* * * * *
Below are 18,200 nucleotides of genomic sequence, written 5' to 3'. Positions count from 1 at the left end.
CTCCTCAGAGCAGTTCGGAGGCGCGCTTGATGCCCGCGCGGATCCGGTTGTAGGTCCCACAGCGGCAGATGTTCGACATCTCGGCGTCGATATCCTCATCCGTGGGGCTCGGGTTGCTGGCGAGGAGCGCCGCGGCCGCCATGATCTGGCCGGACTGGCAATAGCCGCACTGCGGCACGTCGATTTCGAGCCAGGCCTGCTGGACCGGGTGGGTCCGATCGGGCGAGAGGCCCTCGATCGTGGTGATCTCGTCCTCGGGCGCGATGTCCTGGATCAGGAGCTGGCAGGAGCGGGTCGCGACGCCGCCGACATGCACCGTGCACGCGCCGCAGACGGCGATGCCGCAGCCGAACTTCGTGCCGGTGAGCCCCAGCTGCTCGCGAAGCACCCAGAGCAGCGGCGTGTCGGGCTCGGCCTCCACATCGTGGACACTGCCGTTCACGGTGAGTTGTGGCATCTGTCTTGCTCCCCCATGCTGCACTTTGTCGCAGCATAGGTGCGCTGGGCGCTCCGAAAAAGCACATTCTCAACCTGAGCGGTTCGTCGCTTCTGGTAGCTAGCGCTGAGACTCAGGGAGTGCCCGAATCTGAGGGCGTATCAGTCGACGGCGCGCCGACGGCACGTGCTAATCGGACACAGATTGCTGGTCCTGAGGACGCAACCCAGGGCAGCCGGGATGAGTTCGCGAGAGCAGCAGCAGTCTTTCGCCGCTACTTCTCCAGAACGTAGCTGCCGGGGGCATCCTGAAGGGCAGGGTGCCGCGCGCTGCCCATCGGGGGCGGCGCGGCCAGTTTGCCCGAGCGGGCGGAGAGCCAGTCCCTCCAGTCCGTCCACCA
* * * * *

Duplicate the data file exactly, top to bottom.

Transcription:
Below are 18,200 nucleotides of genomic sequence, written 5' to 3'. Positions count from 1 at the left end.
CTCCTCAGAGCAGTTCGGAGGCGCGCTTGATGCCCGCGCGGATCCGGTTGTAGGTCCCACAGCGGCAGATGTTCGACATCTCGGCGTCGATATCCTCATCCGTGGGGCTCGGGTTGCTGGCGAGGAGCGCCGCGGCCGCCATGATCTGGCCGGACTGGCAATAGCCGCACTGCGGCACGTCGATTTCGAGCCAGGCCTGCTGGACCGGGTGGGTCCGATCGGGCGAGAGGCCCTCGATCGTGGTGATCTCGTCCTCGGGCGCGATGTCCTGGATCAGGAGCTGGCAGGAGCGGGTCGCGACGCCGCCGACATGCACCGTGCACGCGCCGCAGACGGCGATGCCGCAGCCGAACTTCGTGCCGGTGAGCCCCAGCTGCTCGCGAAGCACCCAGAGCAGCGGCGTGTCGGGCTCGGCCTCCACATCGTGGACACTGCCGTTCACGGTGAGTTGTGGCATCTGTCTTGCTCCCCCATGCTGCACTTTGTCGCAGCATAGGTGCGCTGGGCGCTCCGAAAAAGCACATTCTCAACCTGAGCGGTTCGTCGCTTCTGGTAGCTAGCGCTGAGACTCAGGGAGTGCCCGAATCTGAGGGCGTATCAGTCGACGGCGCGCCGACGGCACGTGCTAATCGGACACAGATTGCTGGTCCTGAGGACGCAACCCAGGGCAGCCGGGATGAGTTCGCGAGAGCAGCAGCAGTCTTTCGCCGCTACTTCTCCAGAACGTAGCTGCCGGGGGCATCCTGAAGGGCAGGGTGCCGCGCGCTGCCCATCGGGGGCGGCGCGGCCAGTTTGCCCGAGCGGGCGGAGAGCCAGTCCCTCCAGTCCGTCCACCA